George Westinghouse

Finding Solitude in Westinghouse Park

Its pastoral charms are pleasant but unremarkable: 10 acres of well-tended lawn sprinkled with mature trees, a children’s play area and a utilitarian cement block park building. Other than the name, there is no reason to suspect that Westinghouse Park in the city’s Point Breeze North neighborhood was once the beating heart of a web …

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A Monument Then and Now

Did the demolition of the greenfield (really the Beechwood Boulevard) Bridge feel like the passing of an era? The urbane, concrete arch span of 1923 was crumbling far too ominously above the speeding traffic of the Parkway East to be able to stay in place, so it was ceremoniously demolished. A replacement will be completed …

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Three University of Pittsburgh professors have seen the future in electrical innovation, and it begins in Homewood. They’re talking about an electrical revolution, and it’s fitting that Pittsburgh and one of its poorest neighborhoods could play a large role. In the late 1880s, Pittsburgh’s most famous Homewood resident, George Westinghouse, prevailed in what has since …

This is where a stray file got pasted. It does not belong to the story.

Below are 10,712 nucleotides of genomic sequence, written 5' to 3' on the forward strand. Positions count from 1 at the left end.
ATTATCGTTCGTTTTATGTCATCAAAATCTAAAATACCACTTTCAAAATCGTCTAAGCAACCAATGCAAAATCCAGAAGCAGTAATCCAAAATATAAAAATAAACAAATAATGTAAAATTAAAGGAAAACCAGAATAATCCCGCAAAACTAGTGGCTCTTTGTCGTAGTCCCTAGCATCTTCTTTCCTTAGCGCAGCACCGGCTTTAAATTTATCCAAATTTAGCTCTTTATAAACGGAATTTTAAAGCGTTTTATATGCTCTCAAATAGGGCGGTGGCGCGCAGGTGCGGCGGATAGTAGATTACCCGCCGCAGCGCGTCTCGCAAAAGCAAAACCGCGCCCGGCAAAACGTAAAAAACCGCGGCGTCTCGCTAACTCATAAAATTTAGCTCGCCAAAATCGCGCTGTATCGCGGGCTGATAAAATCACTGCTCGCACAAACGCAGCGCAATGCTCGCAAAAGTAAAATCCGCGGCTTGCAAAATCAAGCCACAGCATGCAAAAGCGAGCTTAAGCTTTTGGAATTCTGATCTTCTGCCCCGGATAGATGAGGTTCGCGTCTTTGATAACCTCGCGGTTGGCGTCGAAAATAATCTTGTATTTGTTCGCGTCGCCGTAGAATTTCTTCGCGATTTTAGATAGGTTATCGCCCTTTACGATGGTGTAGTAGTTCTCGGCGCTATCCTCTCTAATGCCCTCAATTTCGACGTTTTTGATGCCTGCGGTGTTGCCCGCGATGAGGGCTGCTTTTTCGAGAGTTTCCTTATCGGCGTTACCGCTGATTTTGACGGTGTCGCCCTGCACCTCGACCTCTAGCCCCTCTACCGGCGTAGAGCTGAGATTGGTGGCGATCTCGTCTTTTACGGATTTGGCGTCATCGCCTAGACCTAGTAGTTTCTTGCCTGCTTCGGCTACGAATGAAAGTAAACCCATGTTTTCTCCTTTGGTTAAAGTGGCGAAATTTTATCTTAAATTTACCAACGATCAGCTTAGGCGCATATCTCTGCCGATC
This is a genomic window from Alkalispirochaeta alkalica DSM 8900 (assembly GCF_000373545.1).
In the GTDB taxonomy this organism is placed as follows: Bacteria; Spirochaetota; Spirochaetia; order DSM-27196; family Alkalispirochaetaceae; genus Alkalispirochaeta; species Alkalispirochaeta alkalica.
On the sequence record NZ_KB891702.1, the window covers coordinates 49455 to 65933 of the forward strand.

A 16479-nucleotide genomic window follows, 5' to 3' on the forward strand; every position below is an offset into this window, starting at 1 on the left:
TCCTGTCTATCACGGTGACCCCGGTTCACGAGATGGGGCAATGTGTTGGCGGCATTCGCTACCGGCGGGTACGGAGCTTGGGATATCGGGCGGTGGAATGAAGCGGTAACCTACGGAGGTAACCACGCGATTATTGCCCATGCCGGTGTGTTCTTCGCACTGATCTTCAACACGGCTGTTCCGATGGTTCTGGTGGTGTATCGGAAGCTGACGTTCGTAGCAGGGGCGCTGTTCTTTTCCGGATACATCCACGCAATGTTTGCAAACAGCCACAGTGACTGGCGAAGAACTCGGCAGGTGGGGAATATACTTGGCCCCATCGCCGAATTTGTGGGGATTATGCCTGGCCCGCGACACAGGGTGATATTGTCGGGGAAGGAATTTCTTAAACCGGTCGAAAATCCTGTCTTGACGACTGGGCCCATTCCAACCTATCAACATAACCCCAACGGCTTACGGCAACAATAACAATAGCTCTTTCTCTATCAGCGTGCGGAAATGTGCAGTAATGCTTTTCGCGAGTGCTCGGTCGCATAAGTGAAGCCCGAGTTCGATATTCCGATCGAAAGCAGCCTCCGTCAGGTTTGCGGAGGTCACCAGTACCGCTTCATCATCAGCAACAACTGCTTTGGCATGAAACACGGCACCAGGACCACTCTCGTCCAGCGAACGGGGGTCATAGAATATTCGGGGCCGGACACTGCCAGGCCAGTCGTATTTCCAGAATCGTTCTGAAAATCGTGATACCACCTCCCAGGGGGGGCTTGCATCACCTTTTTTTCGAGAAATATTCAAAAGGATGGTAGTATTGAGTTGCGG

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The Formidable Frick

One hundred and twenty five years ago, the eastern side of Pittsburgh’s East End—its grand villas powered by electricity and surrounded by gleaming motorcars—was arguably the richest and most tech-savvy neighborhood in the country. Within a half-mile stretch between Point Breeze and Wilkinsburg dwelt a dazzle of shrewd self-made millionaires: Henry Heinz, the Carnegie brothers, …

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George Westinghouse: The Mystery

It was a dreary fall day when, on a friend’s suggestion, I visited the George Westinghouse Museum in Wilmerding. It is housed inside the former Westinghouse Air Brake offices, a gray stone building with a hint of the medieval, appropriately named “the Castle.” The edifice was built by a man who lived 68 years and …

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